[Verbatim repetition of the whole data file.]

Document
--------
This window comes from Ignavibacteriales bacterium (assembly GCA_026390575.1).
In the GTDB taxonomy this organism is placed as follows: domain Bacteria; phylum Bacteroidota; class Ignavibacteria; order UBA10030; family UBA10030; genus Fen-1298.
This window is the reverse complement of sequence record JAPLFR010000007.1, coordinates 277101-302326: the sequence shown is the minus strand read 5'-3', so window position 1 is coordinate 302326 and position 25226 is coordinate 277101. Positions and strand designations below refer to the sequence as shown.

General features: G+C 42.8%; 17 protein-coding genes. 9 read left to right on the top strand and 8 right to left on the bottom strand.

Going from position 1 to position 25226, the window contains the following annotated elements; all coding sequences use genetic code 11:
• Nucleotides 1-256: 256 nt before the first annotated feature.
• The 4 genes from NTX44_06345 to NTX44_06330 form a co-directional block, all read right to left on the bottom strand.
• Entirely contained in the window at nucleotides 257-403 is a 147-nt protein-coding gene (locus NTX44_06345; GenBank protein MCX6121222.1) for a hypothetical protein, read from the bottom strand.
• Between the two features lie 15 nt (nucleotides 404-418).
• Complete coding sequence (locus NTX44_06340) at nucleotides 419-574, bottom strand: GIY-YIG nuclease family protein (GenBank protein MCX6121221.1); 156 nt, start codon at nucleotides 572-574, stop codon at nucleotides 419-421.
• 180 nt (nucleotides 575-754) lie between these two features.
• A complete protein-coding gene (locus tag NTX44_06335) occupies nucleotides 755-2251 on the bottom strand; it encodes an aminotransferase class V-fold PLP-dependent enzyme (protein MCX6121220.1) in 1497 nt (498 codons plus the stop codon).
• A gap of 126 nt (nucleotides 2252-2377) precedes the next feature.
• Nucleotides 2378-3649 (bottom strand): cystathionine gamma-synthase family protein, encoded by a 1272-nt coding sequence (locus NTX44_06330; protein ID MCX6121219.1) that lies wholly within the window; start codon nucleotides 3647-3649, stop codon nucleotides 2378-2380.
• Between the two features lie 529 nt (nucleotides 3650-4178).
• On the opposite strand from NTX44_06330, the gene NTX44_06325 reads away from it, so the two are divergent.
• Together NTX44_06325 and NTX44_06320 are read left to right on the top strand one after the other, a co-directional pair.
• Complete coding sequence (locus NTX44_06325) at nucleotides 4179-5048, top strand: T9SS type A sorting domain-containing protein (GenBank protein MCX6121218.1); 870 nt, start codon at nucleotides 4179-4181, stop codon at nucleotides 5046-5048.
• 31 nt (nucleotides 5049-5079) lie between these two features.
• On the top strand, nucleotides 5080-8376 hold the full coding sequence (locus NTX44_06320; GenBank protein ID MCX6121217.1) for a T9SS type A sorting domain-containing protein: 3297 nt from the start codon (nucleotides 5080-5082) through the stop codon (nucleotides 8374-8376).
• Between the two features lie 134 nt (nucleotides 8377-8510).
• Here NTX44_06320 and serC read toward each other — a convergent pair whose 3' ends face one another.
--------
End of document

This window comes from Ignavibacteriales bacterium (assembly GCA_026390575.1).
In the GTDB taxonomy this organism is placed as follows: domain Bacteria; phylum Bacteroidota; class Ignavibacteria; order UBA10030; family UBA10030; genus Fen-1298.
This window is the reverse complement of sequence record JAPLFR010000007.1, coordinates 277101-302326: the sequence shown is the minus strand read 5'-3', so window position 1 is coordinate 302326 and position 25226 is coordinate 277101. Positions and strand designations below refer to the sequence as shown.

General features: G+C 42.8%; 17 protein-coding genes. 9 read left to right on the top strand and 8 right to left on the bottom strand.

Going from position 1 to position 25226, the window contains the following annotated elements; all coding sequences use genetic code 11:
• Nucleotides 1-256: 256 nt before the first annotated feature.
• The 4 genes from NTX44_06345 to NTX44_06330 form a co-directional block, all read right to left on the bottom strand.
• Entirely contained in the window at nucleotides 257-403 is a 147-nt protein-coding gene (locus NTX44_06345; GenBank protein MCX6121222.1) for a hypothetical protein, read from the bottom strand.
• Between the two features lie 15 nt (nucleotides 404-418).
• Complete coding sequence (locus NTX44_06340) at nucleotides 419-574, bottom strand: GIY-YIG nuclease family protein (GenBank protein MCX6121221.1); 156 nt, start codon at nucleotides 572-574, stop codon at nucleotides 419-421.
• 180 nt (nucleotides 575-754) lie between these two features.
• A complete protein-coding gene (locus tag NTX44_06335) occupies nucleotides 755-2251 on the bottom strand; it encodes an aminotransferase class V-fold PLP-dependent enzyme (protein MCX6121220.1) in 1497 nt (498 codons plus the stop codon).
• A gap of 126 nt (nucleotides 2252-2377) precedes the next feature.
• Nucleotides 2378-3649 (bottom strand): cystathionine gamma-synthase family protein, encoded by a 1272-nt coding sequence (locus NTX44_06330; protein ID MCX6121219.1) that lies wholly within the window; start codon nucleotides 3647-3649, stop codon nucleotides 2378-2380.
• Between the two features lie 529 nt (nucleotides 3650-4178).
• On the opposite strand from NTX44_06330, the gene NTX44_06325 reads away from it, so the two are divergent.
• Together NTX44_06325 and NTX44_06320 are read left to right on the top strand one after the other, a co-directional pair.
• Complete coding sequence (locus NTX44_06325) at nucleotides 4179-5048, top strand: T9SS type A sorting domain-containing protein (GenBank protein MCX6121218.1); 870 nt, start codon at nucleotides 4179-4181, stop codon at nucleotides 5046-5048.
• 31 nt (nucleotides 5049-5079) lie between these two features.
• On the top strand, nucleotides 5080-8376 hold the full coding sequence (locus NTX44_06320; GenBank protein ID MCX6121217.1) for a T9SS type A sorting domain-containing protein: 3297 nt from the start codon (nucleotides 5080-5082) through the stop codon (nucleotides 8374-8376).
• Between the two features lie 134 nt (nucleotides 8377-8510).
• Here NTX44_06320 and serC read toward each other — a convergent pair whose 3' ends face one another.